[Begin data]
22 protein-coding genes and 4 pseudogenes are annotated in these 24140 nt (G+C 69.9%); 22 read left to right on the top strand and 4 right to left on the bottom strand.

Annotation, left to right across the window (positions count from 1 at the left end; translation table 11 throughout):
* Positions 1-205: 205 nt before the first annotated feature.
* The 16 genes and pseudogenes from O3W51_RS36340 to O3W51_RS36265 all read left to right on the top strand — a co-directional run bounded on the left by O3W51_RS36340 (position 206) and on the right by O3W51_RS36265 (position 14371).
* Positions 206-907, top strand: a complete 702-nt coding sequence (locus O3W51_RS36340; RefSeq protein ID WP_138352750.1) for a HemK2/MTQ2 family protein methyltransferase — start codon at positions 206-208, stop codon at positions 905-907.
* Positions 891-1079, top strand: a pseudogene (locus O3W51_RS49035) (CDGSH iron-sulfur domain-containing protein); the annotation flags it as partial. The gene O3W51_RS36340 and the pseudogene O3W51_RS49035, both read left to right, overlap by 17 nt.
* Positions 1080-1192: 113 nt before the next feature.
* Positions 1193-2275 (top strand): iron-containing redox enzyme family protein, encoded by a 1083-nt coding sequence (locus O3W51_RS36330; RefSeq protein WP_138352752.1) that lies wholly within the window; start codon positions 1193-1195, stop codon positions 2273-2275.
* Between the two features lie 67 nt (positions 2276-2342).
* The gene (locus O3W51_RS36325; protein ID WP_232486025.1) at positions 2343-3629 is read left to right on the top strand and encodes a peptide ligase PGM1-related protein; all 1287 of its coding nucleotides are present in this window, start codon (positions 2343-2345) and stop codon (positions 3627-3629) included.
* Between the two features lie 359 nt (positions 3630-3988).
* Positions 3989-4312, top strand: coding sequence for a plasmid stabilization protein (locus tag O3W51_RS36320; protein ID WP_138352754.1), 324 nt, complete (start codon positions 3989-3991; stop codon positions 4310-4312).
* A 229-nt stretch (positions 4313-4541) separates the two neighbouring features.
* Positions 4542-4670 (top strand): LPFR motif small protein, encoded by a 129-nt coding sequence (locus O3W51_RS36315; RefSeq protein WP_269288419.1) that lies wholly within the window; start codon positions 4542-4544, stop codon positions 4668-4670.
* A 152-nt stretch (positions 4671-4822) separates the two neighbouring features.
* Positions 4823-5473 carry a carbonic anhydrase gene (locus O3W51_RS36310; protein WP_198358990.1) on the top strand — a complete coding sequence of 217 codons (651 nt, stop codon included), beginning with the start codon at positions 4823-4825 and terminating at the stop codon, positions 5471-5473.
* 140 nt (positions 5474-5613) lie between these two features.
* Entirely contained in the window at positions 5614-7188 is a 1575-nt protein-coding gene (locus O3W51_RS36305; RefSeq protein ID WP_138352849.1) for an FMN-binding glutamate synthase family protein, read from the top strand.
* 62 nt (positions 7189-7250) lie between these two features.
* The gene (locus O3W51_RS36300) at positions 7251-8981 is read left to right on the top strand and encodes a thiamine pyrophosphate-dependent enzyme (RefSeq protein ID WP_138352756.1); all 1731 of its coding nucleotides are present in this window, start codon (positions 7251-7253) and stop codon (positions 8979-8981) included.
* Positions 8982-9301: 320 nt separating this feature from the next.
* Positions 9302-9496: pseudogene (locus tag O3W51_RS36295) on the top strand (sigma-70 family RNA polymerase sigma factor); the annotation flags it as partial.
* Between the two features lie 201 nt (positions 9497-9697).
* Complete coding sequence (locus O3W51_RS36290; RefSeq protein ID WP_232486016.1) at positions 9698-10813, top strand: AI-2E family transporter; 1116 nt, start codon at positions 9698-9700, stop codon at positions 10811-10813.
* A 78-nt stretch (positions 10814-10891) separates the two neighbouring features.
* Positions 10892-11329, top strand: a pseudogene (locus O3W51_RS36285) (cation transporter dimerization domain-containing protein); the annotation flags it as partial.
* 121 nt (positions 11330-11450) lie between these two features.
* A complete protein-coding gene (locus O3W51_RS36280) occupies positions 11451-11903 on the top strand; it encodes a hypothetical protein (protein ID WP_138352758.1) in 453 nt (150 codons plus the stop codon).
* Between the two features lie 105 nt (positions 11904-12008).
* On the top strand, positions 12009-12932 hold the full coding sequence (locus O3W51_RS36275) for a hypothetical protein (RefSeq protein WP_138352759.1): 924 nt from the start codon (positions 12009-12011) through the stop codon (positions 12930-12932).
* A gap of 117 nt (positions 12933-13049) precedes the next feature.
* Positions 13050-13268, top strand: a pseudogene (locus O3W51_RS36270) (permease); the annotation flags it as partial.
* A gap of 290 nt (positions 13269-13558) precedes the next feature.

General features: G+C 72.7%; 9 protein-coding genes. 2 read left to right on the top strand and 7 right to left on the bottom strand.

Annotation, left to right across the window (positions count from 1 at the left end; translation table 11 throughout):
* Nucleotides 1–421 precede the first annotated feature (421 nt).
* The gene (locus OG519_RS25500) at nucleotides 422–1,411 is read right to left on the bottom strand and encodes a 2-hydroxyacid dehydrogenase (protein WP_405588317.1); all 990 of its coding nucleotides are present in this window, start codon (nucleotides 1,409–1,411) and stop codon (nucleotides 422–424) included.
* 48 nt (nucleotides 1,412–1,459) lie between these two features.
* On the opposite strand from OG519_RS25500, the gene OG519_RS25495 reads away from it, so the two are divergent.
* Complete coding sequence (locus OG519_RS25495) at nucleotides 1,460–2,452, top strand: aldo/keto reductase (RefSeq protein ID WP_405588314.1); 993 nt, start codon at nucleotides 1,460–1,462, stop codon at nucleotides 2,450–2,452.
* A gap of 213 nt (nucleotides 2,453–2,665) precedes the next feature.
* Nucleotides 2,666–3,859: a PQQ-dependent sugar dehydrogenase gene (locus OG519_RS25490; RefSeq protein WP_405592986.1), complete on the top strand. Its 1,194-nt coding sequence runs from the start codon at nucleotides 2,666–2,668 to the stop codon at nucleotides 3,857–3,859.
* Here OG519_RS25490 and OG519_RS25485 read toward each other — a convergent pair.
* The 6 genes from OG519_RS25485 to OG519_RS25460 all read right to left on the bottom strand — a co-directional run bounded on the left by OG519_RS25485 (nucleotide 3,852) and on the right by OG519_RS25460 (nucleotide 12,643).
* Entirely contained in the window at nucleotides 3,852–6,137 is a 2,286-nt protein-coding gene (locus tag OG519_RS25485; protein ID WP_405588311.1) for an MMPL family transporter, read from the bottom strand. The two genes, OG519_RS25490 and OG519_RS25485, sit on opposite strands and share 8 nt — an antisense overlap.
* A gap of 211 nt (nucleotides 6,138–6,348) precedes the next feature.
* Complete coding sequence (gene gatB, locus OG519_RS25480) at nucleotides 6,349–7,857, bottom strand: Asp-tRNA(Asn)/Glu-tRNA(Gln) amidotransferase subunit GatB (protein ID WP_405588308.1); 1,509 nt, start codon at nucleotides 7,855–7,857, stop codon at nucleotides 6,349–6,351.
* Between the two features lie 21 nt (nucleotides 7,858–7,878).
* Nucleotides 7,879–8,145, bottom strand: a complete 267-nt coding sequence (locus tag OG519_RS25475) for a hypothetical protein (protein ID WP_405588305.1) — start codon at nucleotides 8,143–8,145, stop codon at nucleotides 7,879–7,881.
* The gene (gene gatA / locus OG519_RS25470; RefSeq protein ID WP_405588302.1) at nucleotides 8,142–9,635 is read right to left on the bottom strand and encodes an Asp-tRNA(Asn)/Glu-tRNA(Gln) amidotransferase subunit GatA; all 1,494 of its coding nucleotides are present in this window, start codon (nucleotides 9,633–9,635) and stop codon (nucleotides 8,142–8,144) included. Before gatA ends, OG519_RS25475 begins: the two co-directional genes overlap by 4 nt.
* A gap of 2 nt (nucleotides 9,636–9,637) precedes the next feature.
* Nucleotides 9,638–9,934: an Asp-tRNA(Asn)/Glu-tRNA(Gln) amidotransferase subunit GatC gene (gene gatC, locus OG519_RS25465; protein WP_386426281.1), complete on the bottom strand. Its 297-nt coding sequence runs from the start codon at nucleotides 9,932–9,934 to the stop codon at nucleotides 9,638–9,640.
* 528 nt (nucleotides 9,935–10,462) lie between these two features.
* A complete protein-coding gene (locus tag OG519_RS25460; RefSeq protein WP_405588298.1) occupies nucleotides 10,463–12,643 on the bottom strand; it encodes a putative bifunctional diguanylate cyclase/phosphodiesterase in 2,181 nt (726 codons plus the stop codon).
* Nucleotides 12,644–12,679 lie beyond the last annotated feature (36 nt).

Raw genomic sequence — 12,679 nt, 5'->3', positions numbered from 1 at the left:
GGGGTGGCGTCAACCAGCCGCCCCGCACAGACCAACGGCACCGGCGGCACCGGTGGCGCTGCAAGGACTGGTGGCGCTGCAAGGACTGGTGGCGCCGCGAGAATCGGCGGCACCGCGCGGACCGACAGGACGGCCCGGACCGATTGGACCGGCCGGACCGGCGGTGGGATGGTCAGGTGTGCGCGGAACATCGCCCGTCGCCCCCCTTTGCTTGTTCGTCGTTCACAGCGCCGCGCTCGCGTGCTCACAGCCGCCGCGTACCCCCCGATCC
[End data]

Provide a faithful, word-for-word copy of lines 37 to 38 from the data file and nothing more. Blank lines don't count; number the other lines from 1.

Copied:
* The gene (locus OG519_RS25500) at nucleotides 422–1,411 is read right to left on the bottom strand and encodes a 2-hydroxyacid dehydrogenase (protein WP_405588317.1); all 990 of its coding nucleotides are present in this window, start codon (nucleotides 1,409–1,411) and stop codon (nucleotides 422–424) included.
* 48 nt (nucleotides 1,412–1,459) lie between these two features.